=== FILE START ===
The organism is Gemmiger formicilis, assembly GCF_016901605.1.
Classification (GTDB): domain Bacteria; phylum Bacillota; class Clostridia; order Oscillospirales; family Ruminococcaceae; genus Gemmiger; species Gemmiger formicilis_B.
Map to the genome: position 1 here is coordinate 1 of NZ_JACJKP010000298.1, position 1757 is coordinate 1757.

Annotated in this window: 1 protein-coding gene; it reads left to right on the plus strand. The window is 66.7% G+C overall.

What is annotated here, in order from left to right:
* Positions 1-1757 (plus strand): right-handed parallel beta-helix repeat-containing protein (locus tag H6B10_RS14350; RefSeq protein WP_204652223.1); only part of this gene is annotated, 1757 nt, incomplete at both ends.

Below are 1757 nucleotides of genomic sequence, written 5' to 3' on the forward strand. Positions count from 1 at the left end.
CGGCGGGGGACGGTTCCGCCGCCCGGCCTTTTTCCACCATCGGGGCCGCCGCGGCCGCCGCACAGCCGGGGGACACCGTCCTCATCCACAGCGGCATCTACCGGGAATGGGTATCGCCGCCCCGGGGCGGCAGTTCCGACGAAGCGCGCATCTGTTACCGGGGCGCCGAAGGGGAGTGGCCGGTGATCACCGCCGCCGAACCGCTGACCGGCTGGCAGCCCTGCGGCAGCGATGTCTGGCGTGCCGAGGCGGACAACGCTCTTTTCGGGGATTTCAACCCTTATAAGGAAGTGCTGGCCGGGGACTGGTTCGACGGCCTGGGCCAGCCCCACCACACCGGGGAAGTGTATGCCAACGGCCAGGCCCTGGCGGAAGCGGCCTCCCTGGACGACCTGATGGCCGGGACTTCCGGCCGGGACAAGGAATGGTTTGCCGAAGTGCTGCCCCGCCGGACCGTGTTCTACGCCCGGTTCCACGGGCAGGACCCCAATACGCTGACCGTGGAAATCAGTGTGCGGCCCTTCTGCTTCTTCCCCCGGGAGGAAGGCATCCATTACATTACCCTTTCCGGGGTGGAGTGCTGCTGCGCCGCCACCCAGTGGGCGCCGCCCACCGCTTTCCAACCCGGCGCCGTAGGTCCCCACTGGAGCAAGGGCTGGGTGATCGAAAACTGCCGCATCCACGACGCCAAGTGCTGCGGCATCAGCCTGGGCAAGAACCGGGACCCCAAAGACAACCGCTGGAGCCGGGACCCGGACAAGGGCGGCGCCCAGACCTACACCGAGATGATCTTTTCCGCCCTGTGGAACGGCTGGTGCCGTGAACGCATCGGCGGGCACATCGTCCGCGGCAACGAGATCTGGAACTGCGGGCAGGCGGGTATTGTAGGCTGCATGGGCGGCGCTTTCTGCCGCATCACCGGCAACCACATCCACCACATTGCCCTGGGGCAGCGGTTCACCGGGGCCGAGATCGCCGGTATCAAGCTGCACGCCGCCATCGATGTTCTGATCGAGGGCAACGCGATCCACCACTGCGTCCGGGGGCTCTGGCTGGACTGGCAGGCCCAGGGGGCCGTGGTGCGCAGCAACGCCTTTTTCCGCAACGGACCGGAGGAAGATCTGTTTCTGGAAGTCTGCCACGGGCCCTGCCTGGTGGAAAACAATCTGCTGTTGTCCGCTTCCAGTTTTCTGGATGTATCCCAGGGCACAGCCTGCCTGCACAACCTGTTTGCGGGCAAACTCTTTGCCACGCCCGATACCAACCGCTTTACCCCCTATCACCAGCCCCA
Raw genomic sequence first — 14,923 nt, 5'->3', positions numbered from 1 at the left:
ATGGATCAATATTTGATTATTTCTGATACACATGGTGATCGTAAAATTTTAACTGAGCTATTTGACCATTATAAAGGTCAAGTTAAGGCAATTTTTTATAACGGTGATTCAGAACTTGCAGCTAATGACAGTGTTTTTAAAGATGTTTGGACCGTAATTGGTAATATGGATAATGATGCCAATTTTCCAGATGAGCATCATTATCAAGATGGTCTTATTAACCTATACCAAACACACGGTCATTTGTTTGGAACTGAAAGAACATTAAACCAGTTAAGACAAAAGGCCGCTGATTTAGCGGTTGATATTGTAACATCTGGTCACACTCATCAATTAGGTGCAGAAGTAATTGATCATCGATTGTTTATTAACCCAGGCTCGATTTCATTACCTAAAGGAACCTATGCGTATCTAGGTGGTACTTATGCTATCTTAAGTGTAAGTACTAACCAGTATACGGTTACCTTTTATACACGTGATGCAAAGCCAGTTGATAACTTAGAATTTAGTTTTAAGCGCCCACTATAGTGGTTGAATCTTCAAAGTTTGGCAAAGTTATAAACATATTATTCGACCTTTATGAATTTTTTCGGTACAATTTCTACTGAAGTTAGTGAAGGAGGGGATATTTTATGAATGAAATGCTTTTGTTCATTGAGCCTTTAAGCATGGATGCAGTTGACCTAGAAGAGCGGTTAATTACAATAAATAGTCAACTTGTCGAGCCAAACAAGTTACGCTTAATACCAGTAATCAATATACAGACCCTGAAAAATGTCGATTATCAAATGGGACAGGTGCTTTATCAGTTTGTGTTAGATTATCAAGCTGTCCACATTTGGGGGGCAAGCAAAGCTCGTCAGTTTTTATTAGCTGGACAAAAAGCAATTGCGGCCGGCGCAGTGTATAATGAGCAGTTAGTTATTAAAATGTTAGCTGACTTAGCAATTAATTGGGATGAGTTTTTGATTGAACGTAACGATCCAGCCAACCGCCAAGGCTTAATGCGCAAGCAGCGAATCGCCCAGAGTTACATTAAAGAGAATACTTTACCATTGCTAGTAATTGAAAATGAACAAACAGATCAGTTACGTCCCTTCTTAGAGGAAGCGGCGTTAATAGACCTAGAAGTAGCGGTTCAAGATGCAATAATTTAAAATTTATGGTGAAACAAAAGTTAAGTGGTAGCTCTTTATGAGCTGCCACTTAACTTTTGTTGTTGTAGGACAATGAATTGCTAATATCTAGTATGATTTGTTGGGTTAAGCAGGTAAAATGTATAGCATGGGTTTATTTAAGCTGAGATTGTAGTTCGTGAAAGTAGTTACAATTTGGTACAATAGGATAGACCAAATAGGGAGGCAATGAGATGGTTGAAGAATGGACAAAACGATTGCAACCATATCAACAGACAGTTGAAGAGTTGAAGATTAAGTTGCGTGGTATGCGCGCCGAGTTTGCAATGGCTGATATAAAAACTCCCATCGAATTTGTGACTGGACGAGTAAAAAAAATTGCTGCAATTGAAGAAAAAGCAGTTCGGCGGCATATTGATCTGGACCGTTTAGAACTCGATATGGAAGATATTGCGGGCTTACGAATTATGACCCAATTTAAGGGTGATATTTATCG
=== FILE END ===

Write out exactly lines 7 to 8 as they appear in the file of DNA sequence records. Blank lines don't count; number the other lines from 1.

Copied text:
Below are 1757 nucleotides of genomic sequence, written 5' to 3' on the forward strand. Positions count from 1 at the left end.
CGGCGGGGGACGGTTCCGCCGCCCGGCCTTTTTCCACCATCGGGGCCGCCGCGGCCGCCGCACAGCCGGGGGACACCGTCCTCATCCACAGCGGCATCTACCGGGAATGGGTATCGCCGCCCCGGGGCGGCAGTTCCGACGAAGCGCGCATCTGTTACCGGGGCGCCGAAGGGGAGTGGCCGGTGATCACCGCCGCCGAACCGCTGACCGGCTGGCAGCCCTGCGGCAGCGATGTCTGGCGTGCCGAGGCGGACAACGCTCTTTTCGGGGATTTCAACCCTTATAAGGAAGTGCTGGCCGGGGACTGGTTCGACGGCCTGGGCCAGCCCCACCACACCGGGGAAGTGTATGCCAACGGCCAGGCCCTGGCGGAAGCGGCCTCCCTGGACGACCTGATGGCCGGGACTTCCGGCCGGGACAAGGAATGGTTTGCCGAAGTGCTGCCCCGCCGGACCGTGTTCTACGCCCGGTTCCACGGGCAGGACCCCAATACGCTGACCGTGGAAATCAGTGTGCGGCCCTTCTGCTTCTTCCCCCGGGAGGAAGGCATCCATTACATTACCCTTTCCGGGGTGGAGTGCTGCTGCGCCGCCACCCAGTGGGCGCCGCCCACCGCTTTCCAACCCGGCGCCGTAGGTCCCCACTGGAGCAAGGGCTGGGTGATCGAAAACTGCCGCATCCACGACGCCAAGTGCTGCGGCATCAGCCTGGGCAAGAACCGGGACCCCAAAGACAACCGCTGGAGCCGGGACCCGGACAAGGGCGGCGCCCAGACCTACACCGAGATGATCTTTTCCGCCCTGTGGAACGGCTGGTGCCGTGAACGCATCGGCGGGCACATCGTCCGCGGCAACGAGATCTGGAACTGCGGGCAGGCGGGTATTGTAGGCTGCATGGGCGGCGCTTTCTGCCGCATCACCGGCAACCACATCCACCACATTGCCCTGGGGCAGCGGTTCACCGGGGCCGAGATCGCCGGTATCAAGCTGCACGCCGCCATCGATGTTCTGATCGAGGGCAACGCGATCCACCACTGCGTCCGGGGGCTCTGGCTGGACTGGCAGGCCCAGGGGGCCGTGGTGCGCAGCAACGCCTTTTTCCGCAACGGACCGGAGGAAGATCTGTTTCTGGAAGTCTGCCACGGGCCCTGCCTGGTGGAAAACAATCTGCTGTTGTCCGCTTCCAGTTTTCTGGATGTATCCCAGGGCACAGCCTGCCTGCACAACCTGTTTGCGGGCAAACTCTTTGCCACGCCCGATACCAACCGCTTTACCCCCTATCACCAGCCCCA